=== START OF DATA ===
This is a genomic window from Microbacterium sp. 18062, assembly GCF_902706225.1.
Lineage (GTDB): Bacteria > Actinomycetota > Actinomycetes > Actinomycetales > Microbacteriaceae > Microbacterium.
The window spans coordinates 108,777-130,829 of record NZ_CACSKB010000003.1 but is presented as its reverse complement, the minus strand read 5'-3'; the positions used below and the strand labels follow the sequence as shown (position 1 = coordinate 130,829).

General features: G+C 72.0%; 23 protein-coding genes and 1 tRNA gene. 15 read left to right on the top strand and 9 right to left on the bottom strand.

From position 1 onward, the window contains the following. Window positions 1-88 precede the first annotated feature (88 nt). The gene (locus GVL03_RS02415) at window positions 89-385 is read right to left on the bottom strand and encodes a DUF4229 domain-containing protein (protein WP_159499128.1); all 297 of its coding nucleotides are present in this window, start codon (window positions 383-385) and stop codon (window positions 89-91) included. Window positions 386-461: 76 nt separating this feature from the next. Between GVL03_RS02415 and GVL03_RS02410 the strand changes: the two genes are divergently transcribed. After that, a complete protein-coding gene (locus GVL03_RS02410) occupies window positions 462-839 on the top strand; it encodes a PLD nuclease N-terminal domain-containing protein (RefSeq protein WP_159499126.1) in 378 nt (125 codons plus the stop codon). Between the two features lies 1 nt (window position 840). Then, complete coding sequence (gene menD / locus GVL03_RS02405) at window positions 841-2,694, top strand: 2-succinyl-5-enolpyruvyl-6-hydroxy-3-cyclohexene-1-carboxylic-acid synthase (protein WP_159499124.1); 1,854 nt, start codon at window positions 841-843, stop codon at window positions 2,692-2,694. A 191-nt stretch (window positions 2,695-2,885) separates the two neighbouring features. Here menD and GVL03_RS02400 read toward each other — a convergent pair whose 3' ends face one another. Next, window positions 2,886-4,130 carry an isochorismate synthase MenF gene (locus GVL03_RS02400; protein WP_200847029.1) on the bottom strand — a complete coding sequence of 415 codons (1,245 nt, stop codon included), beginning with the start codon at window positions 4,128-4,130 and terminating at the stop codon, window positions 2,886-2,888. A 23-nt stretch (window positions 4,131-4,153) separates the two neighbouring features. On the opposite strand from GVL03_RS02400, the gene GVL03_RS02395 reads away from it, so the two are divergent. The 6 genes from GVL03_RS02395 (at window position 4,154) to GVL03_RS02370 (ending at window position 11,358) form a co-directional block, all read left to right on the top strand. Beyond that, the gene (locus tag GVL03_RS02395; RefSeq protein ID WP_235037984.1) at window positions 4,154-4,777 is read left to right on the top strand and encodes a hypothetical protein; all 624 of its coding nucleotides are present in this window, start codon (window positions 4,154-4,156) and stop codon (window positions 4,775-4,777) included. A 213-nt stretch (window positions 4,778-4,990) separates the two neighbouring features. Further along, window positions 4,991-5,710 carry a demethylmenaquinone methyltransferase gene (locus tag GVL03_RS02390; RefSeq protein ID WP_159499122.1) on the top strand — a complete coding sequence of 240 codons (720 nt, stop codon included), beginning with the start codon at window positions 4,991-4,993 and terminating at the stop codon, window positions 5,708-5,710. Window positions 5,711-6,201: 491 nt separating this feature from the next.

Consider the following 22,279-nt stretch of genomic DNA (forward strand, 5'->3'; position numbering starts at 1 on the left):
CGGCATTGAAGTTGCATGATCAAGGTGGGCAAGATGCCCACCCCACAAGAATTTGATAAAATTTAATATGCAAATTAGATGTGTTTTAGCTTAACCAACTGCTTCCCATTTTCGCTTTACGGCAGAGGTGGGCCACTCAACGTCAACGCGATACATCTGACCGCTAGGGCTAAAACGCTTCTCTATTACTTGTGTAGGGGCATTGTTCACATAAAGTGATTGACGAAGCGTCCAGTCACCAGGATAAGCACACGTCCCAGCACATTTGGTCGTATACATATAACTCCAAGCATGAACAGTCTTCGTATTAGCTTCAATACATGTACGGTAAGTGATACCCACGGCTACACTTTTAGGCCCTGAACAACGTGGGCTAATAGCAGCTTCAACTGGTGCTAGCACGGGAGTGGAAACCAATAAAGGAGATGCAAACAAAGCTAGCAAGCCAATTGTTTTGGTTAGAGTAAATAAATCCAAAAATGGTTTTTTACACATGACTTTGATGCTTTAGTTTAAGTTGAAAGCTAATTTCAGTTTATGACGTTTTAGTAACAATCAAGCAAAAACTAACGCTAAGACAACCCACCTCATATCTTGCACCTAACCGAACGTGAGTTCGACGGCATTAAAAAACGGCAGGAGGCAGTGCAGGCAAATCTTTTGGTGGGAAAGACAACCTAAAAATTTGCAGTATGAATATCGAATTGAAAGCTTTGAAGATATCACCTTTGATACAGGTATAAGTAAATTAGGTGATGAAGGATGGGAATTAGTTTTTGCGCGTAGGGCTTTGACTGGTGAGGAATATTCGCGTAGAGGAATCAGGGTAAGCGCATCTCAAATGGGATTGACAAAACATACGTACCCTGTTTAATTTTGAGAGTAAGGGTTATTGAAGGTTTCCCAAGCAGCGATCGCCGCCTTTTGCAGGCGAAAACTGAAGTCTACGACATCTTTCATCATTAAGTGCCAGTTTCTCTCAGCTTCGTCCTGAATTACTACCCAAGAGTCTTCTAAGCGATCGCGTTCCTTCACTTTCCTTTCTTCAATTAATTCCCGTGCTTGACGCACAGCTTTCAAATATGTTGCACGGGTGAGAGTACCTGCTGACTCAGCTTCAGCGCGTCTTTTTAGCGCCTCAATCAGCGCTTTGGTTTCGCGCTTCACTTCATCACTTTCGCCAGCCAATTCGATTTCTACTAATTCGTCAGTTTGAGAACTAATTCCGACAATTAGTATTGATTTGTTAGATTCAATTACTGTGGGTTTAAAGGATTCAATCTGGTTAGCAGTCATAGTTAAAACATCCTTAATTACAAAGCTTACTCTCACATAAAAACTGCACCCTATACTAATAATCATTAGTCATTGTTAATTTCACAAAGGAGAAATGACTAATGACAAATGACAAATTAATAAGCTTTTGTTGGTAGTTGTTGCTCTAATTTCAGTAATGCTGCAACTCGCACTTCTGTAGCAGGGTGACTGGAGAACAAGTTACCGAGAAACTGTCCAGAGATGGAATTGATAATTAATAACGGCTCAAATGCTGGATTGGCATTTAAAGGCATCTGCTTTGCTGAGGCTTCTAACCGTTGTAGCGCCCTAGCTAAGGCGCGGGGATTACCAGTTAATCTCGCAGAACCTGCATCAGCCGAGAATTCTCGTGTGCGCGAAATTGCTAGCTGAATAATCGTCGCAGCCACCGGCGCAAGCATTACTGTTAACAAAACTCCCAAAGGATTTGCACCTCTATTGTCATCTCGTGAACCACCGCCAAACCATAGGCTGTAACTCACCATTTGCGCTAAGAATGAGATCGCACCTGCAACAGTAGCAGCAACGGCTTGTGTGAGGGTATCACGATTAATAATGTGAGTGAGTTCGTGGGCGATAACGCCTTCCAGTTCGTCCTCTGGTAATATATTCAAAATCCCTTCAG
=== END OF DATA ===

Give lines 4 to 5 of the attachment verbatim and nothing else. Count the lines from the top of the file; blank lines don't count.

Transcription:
General features: G+C 72.0%; 23 protein-coding genes and 1 tRNA gene. 15 read left to right on the top strand and 9 right to left on the bottom strand.

From position 1 onward, the window contains the following. Window positions 1-88 precede the first annotated feature (88 nt). The gene (locus GVL03_RS02415) at window positions 89-385 is read right to left on the bottom strand and encodes a DUF4229 domain-containing protein (protein WP_159499128.1); all 297 of its coding nucleotides are present in this window, start codon (window positions 383-385) and stop codon (window positions 89-91) included. Window positions 386-461: 76 nt separating this feature from the next. Between GVL03_RS02415 and GVL03_RS02410 the strand changes: the two genes are divergently transcribed. After that, a complete protein-coding gene (locus GVL03_RS02410) occupies window positions 462-839 on the top strand; it encodes a PLD nuclease N-terminal domain-containing protein (RefSeq protein WP_159499126.1) in 378 nt (125 codons plus the stop codon). Between the two features lies 1 nt (window position 840). Then, complete coding sequence (gene menD / locus GVL03_RS02405) at window positions 841-2,694, top strand: 2-succinyl-5-enolpyruvyl-6-hydroxy-3-cyclohexene-1-carboxylic-acid synthase (protein WP_159499124.1); 1,854 nt, start codon at window positions 841-843, stop codon at window positions 2,692-2,694. A 191-nt stretch (window positions 2,695-2,885) separates the two neighbouring features. Here menD and GVL03_RS02400 read toward each other — a convergent pair whose 3' ends face one another. Next, window positions 2,886-4,130 carry an isochorismate synthase MenF gene (locus GVL03_RS02400; protein WP_200847029.1) on the bottom strand — a complete coding sequence of 415 codons (1,245 nt, stop codon included), beginning with the start codon at window positions 4,128-4,130 and terminating at the stop codon, window positions 2,886-2,888. A 23-nt stretch (window positions 4,131-4,153) separates the two neighbouring features. On the opposite strand from GVL03_RS02400, the gene GVL03_RS02395 reads away from it, so the two are divergent. The 6 genes from GVL03_RS02395 (at window position 4,154) to GVL03_RS02370 (ending at window position 11,358) form a co-directional block, all read left to right on the top strand. Beyond that, the gene (locus tag GVL03_RS02395; RefSeq protein ID WP_235037984.1) at window positions 4,154-4,777 is read left to right on the top strand and encodes a hypothetical protein; all 624 of its coding nucleotides are present in this window, start codon (window positions 4,154-4,156) and stop codon (window positions 4,775-4,777) included. A 213-nt stretch (window positions 4,778-4,990) separates the two neighbouring features. Further along, window positions 4,991-5,710 carry a demethylmenaquinone methyltransferase gene (locus tag GVL03_RS02390; RefSeq protein ID WP_159499122.1) on the top strand — a complete coding sequence of 240 codons (720 nt, stop codon included), beginning with the start codon at window positions 4,991-4,993 and terminating at the stop codon, window positions 5,708-5,710. Window positions 5,711-6,201: 491 nt separating this feature from the next.